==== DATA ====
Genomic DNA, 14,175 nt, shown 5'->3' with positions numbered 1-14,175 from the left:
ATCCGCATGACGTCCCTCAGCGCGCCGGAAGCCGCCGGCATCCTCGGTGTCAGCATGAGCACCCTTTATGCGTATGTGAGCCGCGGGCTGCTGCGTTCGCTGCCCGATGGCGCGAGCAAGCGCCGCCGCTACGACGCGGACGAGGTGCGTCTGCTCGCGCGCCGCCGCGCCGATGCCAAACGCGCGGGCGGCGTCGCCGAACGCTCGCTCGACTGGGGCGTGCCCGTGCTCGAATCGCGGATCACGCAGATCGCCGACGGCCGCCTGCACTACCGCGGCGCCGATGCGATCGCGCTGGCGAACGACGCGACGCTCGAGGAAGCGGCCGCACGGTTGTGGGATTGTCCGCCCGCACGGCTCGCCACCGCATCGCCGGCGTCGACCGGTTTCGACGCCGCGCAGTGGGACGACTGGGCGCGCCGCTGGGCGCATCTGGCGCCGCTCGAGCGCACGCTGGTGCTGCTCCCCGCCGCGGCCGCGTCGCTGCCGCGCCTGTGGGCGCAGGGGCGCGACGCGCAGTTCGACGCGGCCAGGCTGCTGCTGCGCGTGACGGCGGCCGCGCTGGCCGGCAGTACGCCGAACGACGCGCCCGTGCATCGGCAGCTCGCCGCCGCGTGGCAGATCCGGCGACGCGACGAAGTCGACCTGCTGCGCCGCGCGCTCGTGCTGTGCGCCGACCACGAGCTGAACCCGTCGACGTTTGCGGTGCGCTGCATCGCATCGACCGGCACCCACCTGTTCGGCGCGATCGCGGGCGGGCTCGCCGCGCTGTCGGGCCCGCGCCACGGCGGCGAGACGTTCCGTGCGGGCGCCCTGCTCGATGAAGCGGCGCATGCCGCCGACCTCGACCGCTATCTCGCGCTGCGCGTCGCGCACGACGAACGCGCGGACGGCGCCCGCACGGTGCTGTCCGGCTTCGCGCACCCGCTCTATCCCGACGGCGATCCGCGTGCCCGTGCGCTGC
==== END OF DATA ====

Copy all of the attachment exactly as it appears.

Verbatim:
Genomic DNA, 14,175 nt, shown 5'->3' with positions numbered 1-14,175 from the left:
ATCCGCATGACGTCCCTCAGCGCGCCGGAAGCCGCCGGCATCCTCGGTGTCAGCATGAGCACCCTTTATGCGTATGTGAGCCGCGGGCTGCTGCGTTCGCTGCCCGATGGCGCGAGCAAGCGCCGCCGCTACGACGCGGACGAGGTGCGTCTGCTCGCGCGCCGCCGCGCCGATGCCAAACGCGCGGGCGGCGTCGCCGAACGCTCGCTCGACTGGGGCGTGCCCGTGCTCGAATCGCGGATCACGCAGATCGCCGACGGCCGCCTGCACTACCGCGGCGCCGATGCGATCGCGCTGGCGAACGACGCGACGCTCGAGGAAGCGGCCGCACGGTTGTGGGATTGTCCGCCCGCACGGCTCGCCACCGCATCGCCGGCGTCGACCGGTTTCGACGCCGCGCAGTGGGACGACTGGGCGCGCCGCTGGGCGCATCTGGCGCCGCTCGAGCGCACGCTGGTGCTGCTCCCCGCCGCGGCCGCGTCGCTGCCGCGCCTGTGGGCGCAGGGGCGCGACGCGCAGTTCGACGCGGCCAGGCTGCTGCTGCGCGTGACGGCGGCCGCGCTGGCCGGCAGTACGCCGAACGACGCGCCCGTGCATCGGCAGCTCGCCGCCGCGTGGCAGATCCGGCGACGCGACGAAGTCGACCTGCTGCGCCGCGCGCTCGTGCTGTGCGCCGACCACGAGCTGAACCCGTCGACGTTTGCGGTGCGCTGCATCGCATCGACCGGCACCCACCTGTTCGGCGCGATCGCGGGCGGGCTCGCCGCGCTGTCGGGCCCGCGCCACGGCGGCGAGACGTTCCGTGCGGGCGCCCTGCTCGATGAAGCGGCGCATGCCGCCGACCTCGACCGCTATCTCGCGCTGCGCGTCGCGCACGACGAACGCGCGGACGGCGCCCGCACGGTGCTGTCCGGCTTCGCGCACCCGCTCTATCCCGACGGCGATCCGCGTGCCCGTGCGCTGC